The Action Plan for the urgent conservation of ASAP fish species will be developed through expert input alone. There will be no further research or field surveys conducted. The project will facilitate implementation of critical actions as soon as possible. The project will be led and coordinated by representatives from the three project partners (ASAP, Shoal, Mandai Nature). A core team of experts will be identified to provide information, advise on the prioritisation and design the final set of actions. Other experts will be consulted, and the project will conclude with the action plan presented in a final report.

Data and Information collation

The primary process of the project is to collate, sort and analyse the information available on each of the species. The aim is to provide sufficient information to understand the most important and efficient conservation strategies required and how these may be related between species, such as suitable groupings of species for actions thematically, for example geographically, threat- based etc. These data are being held in a shared database. Initial data have been collated for each species based on information from the IUCN Red List, but more information, much of it unpublished, is now available for many of the species, and will be further assessed and analysed. Data gaps will be filled, as far as possible, by expert inputs. It is assumed that there will still be many fundamental data gaps. Filling many of these gaps will undoubtedly be part of the final set of proposed actions.

Planning and prioritisation

As the data are being collated and sorted, the project team will begin to analyse the information and prepare a process for developing an action plan. Towards the end of the process, the core team of experts will meet to confirm the data (if necessary) and to set conservation priorities for the fishes. The purpose of this workshop will be to identify priority actions in the short, medium and long term, and not as an information compiling exercise.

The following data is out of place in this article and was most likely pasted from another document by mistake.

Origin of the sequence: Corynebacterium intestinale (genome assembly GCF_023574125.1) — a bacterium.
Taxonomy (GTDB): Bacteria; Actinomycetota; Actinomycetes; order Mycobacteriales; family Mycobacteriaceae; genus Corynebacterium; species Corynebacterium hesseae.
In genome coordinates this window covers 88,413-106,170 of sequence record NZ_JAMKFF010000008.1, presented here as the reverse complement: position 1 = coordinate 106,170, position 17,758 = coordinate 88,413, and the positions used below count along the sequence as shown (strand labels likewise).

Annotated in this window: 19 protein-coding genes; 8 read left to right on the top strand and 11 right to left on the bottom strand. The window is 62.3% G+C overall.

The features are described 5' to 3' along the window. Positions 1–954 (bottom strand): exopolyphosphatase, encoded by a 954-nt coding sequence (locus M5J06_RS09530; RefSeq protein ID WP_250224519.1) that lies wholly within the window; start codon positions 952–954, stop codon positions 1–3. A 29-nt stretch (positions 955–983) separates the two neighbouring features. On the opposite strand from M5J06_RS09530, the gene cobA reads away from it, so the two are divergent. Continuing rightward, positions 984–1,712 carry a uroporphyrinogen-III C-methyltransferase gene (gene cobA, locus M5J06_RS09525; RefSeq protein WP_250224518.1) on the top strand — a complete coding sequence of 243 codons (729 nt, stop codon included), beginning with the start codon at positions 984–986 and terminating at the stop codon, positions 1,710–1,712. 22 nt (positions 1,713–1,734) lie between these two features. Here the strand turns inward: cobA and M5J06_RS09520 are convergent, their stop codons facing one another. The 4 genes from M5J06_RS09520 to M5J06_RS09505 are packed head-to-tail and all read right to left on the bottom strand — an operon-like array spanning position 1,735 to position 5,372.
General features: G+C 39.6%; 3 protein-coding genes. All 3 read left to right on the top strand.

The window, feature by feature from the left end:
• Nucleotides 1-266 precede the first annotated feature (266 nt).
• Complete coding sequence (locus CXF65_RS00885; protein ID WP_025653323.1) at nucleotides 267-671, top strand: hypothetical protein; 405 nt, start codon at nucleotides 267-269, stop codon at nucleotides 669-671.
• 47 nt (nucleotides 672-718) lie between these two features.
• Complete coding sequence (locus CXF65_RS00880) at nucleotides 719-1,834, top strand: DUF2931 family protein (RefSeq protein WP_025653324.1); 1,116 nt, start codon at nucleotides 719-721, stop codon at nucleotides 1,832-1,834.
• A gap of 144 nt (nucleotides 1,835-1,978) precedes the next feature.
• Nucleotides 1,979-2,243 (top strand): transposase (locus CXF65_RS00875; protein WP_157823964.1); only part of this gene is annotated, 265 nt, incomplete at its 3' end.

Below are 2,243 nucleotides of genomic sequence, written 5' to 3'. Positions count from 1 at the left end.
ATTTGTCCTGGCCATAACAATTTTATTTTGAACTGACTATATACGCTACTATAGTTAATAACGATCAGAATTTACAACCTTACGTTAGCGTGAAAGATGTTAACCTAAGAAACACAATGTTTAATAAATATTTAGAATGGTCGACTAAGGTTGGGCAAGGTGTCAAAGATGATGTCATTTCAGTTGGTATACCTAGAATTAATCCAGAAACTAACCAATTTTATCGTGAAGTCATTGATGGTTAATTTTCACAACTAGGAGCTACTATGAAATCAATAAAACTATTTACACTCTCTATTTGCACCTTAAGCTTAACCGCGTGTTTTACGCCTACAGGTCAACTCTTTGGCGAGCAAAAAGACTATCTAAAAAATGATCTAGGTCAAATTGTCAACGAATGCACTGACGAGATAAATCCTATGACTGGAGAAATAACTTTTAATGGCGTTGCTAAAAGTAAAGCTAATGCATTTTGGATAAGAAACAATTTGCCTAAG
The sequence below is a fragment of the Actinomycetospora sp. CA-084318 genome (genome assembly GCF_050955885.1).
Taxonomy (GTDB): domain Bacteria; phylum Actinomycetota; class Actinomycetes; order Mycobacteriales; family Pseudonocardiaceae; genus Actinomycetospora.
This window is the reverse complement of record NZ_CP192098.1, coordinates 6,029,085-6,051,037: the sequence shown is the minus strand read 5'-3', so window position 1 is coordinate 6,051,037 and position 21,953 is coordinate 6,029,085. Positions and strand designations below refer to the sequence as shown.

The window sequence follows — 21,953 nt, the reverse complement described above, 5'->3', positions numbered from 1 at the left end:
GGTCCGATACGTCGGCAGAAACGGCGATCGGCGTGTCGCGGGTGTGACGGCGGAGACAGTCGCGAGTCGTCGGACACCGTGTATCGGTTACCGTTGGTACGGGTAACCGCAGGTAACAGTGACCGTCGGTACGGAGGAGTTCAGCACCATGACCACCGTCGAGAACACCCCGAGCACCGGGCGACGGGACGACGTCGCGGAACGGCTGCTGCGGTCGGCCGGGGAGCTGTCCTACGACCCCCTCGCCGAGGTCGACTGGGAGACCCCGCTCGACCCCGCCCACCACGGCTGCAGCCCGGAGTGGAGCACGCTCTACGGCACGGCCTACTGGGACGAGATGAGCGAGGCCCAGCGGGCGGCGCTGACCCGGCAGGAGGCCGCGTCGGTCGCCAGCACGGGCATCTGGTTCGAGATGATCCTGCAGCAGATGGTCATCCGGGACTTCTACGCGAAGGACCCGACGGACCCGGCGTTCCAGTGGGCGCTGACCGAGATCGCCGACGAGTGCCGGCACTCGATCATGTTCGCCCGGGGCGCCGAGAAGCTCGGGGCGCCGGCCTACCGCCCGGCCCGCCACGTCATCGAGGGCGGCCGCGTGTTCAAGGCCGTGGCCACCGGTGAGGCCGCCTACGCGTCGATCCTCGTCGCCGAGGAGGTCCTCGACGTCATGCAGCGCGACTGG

Final output

The aim is to hold a consultation workshop in the third quarter of 2020 with the final action plan completed by the end of 2020. This will however be very dependent on the situation with the COVID-19 outbreak.

The project will conclude with a written action plan based on the conclusions of the meeting after expert review. The action plan will include immediate, budgeted priority conservation actions assigned to named parties wherever possible for implementation to specified timelines.

Jullien's Golden Carp
Mekong Giant Catfish

Project team and advisors

The project team, comprising of representatives from the three project partners (ASAP, Shoal and Mandai Nature), will be coordinating the project. Experts will be consulted to oversee the quality of the project and to develop the action plan. Expertise will be drawn from the IUCN SSC Freshwater Fish Specialist Group and a core team of advisors will be invited to participate in the data collation and prioritisation process. Other experts from commercial breeding facilities, will be consulted on specific areas of expertise as and when required.

Long-term sustainability

To ensure longer term sustainability and improve capacity around conservation of freshwater fishes in Southeast Asia, Nathaniel Ng, a research officer from Mandai Nature has been appointed to work closely with the consultant on each of the stages of this work with the additional aim of building the capacity of the individual to take on a potential future role of overseeing freshwater fish conservation within Mandai Nature as part of the Shoal–ASAP–Mandai Nature partnership.